CONCLUSION, RAMIFICATIONS, AND SCOPE OF INVENTION

Thus the reader will see that the snowfall simulator provides a decorative, lightweight, easy to use device which produces a visually stimulating addition to any display. While my above description and operation contains many specificities, these should not be construed as limitations on the scope of the invention, but rather as an exemplification of one preferred embodiment thereof. Many other variations are possible. For example, there may be several ways to create horizontal motion of agitation plate 24. One might use a camber and camber follower or a reversing motor with the proper linkage. One might also use a flexible shaft connected to plate 24 which would create a more circular, yet horizontal motion. Motor 14 can be mounted on the back side rather than on the end and have variable speeds. Furthermore, lights can be mounted on the underside to provide light to the display below and to illuminate the snow. Base 24 can be made adjustable to cover larger areas by having attachable sides and bottoms. Base 24 can also be made to resemble a cloud with the use of a decorative facade. Another optional feature in the design of the snow simulator would be a low rpm fan mounted underneath base unit 24 to gently blow the falling snow over a broader area.

Thus the scope of the invention should be determined by the appended claims and their legal equivalents, rather than by the examples given.

Patent Citations
Cited PatentFiling datePublication dateApplicantTitle
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Referenced by
Citing PatentFiling datePublication dateApplicantTitle
US5979091 *Apr 10, 1998Nov 9, 1999Tenbrink; Carl EvanSnowfall simulator
US6082594 *Dec 31, 1998Jul 4, 2000Snowmaker Productions, Inc.Snowfall simulator with agitating dispenser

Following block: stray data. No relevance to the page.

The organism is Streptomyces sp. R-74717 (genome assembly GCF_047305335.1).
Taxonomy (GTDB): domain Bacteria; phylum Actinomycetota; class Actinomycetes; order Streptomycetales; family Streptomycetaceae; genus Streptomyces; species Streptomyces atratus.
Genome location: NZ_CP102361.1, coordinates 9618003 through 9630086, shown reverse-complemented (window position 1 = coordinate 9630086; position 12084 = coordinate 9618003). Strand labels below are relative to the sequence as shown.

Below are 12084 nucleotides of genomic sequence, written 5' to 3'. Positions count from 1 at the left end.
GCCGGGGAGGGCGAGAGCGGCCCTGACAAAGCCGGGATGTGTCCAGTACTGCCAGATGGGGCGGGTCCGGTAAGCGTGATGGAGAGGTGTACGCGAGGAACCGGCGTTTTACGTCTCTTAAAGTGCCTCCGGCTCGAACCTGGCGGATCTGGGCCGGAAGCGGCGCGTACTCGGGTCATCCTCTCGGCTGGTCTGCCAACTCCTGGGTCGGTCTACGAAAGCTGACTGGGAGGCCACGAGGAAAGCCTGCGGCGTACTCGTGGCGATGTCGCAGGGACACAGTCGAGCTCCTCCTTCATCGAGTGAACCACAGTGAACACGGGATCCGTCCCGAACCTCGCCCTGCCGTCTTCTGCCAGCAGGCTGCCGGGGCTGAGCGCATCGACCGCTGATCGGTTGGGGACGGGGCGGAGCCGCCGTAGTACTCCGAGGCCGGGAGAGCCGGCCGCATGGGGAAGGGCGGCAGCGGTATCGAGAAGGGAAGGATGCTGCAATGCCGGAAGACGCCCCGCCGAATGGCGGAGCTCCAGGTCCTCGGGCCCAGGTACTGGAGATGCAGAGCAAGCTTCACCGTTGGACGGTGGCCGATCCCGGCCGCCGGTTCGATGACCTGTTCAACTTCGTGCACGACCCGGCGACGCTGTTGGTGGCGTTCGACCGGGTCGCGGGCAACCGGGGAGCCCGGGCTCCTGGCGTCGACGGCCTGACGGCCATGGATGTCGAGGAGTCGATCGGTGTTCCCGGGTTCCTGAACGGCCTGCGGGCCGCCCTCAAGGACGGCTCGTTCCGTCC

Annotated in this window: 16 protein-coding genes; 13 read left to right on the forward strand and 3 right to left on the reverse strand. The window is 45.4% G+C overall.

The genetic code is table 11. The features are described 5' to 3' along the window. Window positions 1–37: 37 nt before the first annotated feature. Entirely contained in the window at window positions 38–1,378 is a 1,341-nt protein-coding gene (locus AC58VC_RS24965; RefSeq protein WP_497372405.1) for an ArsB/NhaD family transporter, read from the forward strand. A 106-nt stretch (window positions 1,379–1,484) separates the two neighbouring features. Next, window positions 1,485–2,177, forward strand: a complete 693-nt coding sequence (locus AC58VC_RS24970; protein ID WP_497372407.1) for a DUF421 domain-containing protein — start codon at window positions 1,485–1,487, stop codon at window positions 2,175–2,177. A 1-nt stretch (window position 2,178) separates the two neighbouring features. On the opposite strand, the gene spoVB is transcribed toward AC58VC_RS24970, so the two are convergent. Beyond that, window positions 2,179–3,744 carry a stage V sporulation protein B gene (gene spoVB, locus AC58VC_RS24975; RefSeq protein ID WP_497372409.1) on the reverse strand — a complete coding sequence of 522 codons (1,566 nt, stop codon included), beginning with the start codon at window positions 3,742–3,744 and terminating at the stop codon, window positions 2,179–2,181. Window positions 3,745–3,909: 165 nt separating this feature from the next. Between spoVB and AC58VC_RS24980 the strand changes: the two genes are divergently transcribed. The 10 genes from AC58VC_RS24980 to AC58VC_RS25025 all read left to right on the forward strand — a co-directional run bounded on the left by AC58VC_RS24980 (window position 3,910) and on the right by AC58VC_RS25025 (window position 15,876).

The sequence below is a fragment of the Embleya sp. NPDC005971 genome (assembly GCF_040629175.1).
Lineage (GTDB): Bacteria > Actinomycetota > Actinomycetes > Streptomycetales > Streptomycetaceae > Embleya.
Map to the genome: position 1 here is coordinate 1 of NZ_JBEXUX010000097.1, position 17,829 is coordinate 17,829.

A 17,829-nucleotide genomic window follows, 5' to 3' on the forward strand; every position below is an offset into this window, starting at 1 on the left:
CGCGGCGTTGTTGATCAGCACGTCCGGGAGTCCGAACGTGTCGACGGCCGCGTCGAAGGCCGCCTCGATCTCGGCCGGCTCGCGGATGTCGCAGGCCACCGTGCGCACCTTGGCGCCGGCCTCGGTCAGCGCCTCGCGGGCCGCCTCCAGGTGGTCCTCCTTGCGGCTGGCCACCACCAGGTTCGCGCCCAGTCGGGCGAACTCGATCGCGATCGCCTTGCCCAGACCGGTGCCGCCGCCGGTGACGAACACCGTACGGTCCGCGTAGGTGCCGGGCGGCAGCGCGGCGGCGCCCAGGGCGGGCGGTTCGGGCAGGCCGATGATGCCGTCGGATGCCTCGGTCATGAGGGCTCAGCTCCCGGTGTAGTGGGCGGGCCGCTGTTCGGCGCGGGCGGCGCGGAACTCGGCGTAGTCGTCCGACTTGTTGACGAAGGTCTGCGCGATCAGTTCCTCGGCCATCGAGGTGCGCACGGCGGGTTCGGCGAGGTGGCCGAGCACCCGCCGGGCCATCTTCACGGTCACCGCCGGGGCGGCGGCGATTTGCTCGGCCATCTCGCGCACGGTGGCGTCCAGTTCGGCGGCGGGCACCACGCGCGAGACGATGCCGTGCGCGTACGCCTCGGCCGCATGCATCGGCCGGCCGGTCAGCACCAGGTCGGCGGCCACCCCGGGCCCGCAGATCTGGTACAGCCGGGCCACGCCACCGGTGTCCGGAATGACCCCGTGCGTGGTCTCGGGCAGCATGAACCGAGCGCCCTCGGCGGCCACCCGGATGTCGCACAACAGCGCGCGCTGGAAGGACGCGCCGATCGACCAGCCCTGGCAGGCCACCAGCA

US6205689Nov 9, 1999Mar 27, 2001Tenbrink Carl EvanSnowfall simulator
US6263600Sep 25, 1998Jul 24, 2001Carl Ten BrinkDisplay device
US6345457 *Feb 7, 2000Feb 12, 2002William P. BradleyDecorative article for simulating a snow scene
US7018831Sep 26, 2001Mar 28, 2006Biosystem Solutions, Inc.Composting apparatus and method
US7311580May 6, 2004Dec 25, 2007Bergman Design ConsortiumVisual display and method of providing a visual display
US7322137 *May 11, 2005Jan 29, 2008Chrisha Creations, Ltd.Dynamic display air inflatable device
US7758400Aug 24, 2006Jul 20, 2010Bergman Design CorporationVisual display
US8342900Jul 2, 2010Jan 1, 2013Mattel, Inc.Apparatus for circulating glitter particles
WO2003027044A1 *Sep 25, 2002Apr 3, 2003Biosystem SolutionsComposting apparatus and method
Classifications
U.S. Classification222/189.05, 472/65, 222/485, 40/410
International ClassificationA63J5/02
Cooperative ClassificationA63J5/028
European ClassificationA63J5/02S
Legal Events
DateCodeEventDescription
Jul 31, 2001FPExpired due to failure to pay maintenance fee
Effective date: 20010527
May 27, 2001LAPSLapse for failure to pay maintenance fees
Dec 19, 2000REMIMaintenance fee reminder mailed
Jul 3, 1995ASAssignment
Owner name: SNOWMAKER PRODUCTIONS, INC., FLORIDA
Free format text: ASSIGNMENT OF ASSIGNORS INTEREST;ASSIGNOR:PICKENS, TIMOTHY J.;REEL/FRAME:007524/0174
Effective date: 19950630